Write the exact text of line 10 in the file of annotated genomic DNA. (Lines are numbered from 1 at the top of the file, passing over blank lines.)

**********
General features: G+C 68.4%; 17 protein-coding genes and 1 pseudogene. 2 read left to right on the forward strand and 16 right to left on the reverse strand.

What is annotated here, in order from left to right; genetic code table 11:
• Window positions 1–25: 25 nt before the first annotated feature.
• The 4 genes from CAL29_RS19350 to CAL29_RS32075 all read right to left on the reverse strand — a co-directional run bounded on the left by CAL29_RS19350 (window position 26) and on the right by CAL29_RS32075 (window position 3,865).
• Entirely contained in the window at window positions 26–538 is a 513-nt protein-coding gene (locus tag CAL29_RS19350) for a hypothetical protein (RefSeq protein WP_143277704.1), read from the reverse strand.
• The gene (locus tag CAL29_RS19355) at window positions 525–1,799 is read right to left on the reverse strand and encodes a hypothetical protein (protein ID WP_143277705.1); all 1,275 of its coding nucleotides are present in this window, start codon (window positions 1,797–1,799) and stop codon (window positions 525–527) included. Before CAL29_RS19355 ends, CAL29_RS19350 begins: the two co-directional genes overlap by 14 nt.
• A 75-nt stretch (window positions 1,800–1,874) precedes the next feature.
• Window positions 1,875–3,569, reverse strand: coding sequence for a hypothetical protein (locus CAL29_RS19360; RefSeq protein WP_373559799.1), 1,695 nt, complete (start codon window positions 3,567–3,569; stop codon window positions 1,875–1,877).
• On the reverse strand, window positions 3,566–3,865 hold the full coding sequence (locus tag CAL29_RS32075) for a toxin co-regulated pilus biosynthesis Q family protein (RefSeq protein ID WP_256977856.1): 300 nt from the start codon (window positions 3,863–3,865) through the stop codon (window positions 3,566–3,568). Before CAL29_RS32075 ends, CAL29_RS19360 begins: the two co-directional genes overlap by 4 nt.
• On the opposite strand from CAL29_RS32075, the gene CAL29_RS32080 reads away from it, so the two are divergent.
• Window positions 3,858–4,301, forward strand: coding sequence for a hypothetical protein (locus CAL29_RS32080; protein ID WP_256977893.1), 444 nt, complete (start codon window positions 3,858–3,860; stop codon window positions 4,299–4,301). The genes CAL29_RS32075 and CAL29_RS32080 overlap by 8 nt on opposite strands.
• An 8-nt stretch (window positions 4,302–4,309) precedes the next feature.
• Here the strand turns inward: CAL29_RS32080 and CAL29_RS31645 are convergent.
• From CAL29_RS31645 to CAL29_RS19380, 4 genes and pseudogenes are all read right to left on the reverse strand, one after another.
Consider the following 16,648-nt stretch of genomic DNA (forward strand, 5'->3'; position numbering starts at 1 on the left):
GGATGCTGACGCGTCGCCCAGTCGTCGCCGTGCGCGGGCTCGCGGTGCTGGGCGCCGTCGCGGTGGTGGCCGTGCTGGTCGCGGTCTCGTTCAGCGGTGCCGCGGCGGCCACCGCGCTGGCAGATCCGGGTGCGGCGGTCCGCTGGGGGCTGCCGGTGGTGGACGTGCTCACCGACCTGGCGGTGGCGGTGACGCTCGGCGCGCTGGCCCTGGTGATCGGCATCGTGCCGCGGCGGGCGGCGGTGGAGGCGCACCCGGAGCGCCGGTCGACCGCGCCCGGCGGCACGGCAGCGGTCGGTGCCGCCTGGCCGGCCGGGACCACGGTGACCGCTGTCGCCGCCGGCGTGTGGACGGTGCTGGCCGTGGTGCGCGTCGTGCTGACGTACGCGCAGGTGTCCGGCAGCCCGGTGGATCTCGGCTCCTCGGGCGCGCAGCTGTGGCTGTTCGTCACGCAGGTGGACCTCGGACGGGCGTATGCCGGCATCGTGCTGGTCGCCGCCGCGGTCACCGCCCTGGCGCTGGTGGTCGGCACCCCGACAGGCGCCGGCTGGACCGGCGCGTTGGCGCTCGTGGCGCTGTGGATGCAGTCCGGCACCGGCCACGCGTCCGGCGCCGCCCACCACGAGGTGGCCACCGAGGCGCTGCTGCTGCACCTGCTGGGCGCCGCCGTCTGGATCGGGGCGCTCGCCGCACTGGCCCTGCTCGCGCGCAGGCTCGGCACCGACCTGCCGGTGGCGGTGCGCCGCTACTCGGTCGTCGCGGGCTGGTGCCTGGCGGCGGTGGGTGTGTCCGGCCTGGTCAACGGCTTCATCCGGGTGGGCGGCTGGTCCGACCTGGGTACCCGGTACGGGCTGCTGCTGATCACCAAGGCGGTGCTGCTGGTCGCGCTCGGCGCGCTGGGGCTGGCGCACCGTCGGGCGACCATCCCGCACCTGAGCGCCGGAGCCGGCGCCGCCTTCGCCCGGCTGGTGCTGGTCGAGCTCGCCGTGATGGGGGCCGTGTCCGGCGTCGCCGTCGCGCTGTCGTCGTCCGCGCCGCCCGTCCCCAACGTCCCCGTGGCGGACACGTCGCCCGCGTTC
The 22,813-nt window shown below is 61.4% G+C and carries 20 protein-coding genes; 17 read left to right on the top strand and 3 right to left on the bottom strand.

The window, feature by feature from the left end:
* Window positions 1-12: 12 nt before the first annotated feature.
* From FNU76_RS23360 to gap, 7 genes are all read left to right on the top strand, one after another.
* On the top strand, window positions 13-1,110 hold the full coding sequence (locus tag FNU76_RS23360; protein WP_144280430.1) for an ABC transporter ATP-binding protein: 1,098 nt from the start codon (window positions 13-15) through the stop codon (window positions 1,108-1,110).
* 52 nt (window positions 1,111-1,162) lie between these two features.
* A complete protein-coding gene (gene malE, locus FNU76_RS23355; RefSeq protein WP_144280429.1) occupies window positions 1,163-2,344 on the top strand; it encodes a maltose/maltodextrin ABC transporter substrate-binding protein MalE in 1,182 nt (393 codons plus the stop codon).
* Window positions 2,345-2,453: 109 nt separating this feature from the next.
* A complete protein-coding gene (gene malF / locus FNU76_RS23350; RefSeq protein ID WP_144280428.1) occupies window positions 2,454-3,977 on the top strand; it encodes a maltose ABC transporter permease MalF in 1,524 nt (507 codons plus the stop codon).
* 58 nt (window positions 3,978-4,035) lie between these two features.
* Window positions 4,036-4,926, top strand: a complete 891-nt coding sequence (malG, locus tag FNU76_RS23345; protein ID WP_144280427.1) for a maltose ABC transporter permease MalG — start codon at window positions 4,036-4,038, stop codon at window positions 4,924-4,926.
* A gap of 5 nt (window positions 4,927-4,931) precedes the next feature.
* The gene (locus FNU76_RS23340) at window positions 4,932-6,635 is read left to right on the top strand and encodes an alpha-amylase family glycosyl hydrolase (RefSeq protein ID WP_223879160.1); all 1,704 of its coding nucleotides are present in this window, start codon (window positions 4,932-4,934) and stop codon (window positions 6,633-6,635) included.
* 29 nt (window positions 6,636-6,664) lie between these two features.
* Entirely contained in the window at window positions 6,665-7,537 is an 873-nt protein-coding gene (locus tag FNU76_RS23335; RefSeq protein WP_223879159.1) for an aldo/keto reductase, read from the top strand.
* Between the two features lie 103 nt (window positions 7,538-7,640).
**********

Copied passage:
• On the opposite strand from CAL29_RS32075, the gene CAL29_RS32080 reads away from it, so the two are divergent.